Thursday, April 11, 2013


Chris Cooper – 2,055 Words

            Steckel: The Chronology of An Imagination   

Poet Activist Jan Steckel can be described as a jack-of-all-trades:  a
pediatrician doctor; an individual with a disability; a fiction writer;  a nonfiction writer; and poet. More importantly she’s an activist:  for immigration; women; LGBT; and individuals with disabilities.  The one constant in her life has been her imagination, which she considers her savior and her first priority in life.
         “In residency we were asked to make a list of the ten important
things in our lives. We were asked to eliminate the list until each of us was left with one.  All the other residents said “my family,” “my significant other,” or “God.” I said “my imagination.” Writing is how I express where my imagination goes. I love my husband, my family and my friends dearly, but writing is what keeps me sane. It’s my first and last refuge.”

         Steckel credits her parents for nurturing her imagination and also passing on their love for others in the form of activism.   
“I think all my activism stems from my mother, who was a substitute teacher at the time, taking me to picket with her in support of the teacher’s union during a strike when I was about six. My parents just lived their activism, which was for social justice, and I inhaled it as a child. So it was natural to protest for minority rights, women’s rights, and later LGBT rights.  It was natural to want to be a doctor, to take care of immigrants and the poor, to come home to California to stand for the rights of immigrants and undocumented workers, and to defend the rights of disabled people, too. It’s all about enfranchising the disenfranchised, about including the excluded.”
Along with her great imagination and her nurturing parents, she had a gift for dreaming and to make those dreams come true.  The first thing she wanted to be was another Jacque Cousteau –scuba-driving archeologist – and a professional singer all at the same time.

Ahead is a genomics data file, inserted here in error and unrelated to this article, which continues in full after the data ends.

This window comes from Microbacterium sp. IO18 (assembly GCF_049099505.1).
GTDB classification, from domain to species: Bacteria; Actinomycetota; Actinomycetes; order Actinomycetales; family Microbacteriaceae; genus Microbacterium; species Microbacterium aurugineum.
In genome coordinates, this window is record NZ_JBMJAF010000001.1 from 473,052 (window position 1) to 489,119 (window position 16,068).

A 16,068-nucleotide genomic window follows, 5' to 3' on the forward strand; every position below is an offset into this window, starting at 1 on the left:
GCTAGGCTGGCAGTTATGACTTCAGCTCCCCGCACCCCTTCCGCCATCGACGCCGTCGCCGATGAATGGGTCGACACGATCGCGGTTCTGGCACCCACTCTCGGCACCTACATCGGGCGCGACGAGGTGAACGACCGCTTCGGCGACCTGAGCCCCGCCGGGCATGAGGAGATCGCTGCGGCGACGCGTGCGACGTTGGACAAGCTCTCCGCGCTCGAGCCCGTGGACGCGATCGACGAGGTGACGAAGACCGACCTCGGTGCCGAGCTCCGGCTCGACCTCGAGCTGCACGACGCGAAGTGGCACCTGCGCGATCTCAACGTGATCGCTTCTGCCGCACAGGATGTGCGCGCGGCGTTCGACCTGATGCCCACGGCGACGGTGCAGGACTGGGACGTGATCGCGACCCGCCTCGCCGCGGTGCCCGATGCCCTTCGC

By the age of fifteen, her dreams had turned into goals – goals to help her fellow human beings.  At that age, she learned that her best friend was a lesbian; her friend and her friend’s partner went to the high school prom only to be turned away because of their sexual orientation.  Without hesitation, she boycotted the high school dances. 
In less than two years, at the age of seventeen, she realized she was bisexual.  She started writing sonnets and short stories and was one of six students admitted into Harvard’s undergraduate creative writing program.  Despite her acceptance her creative writing professor discouraged her when telling her that she was accepted into the program despite her poetry and only because of her fiction.  As a result she ceased writing poetry for a few years and focused only on fiction; and graduated in June of 1983 B.A. summa cum laude in English with an emphasis on creative writing.
While attending Harvard University she joined the Harvard Gay Student’s Association, participated in the Radcliffe Lesbians Society, and started going to demonstrations for gay rights.  She found that there was one group of individuals that seemed to be excluded:  that of the bisexual, which she identifies herself as.
“When I say “bi” I mean attracted sexually to both genders. I do not mean having relationships with both genders at the same time.  Ethical polyamory, which means having more than one relationship at a time, is a perfectly reasonable approach, and certainly some bi people are also polyamorous. However, quite a few of us are monogamous, like me. Having a husband, though, doesn’t make me straight any more than living with my girlfriend during residency made me a lesbian. I’m still that same person who is capable of having a sexual relationship either with a man or a woman, and that’s what “bisexual” means.  Now I refuse to join organizations with only “gay and lesbian” in the title.”
After seventeen years of living in places where she was treated as if she were “the lunatic fringe”, she made a decision to move to San Francisco where she found and joined the bisexual community there.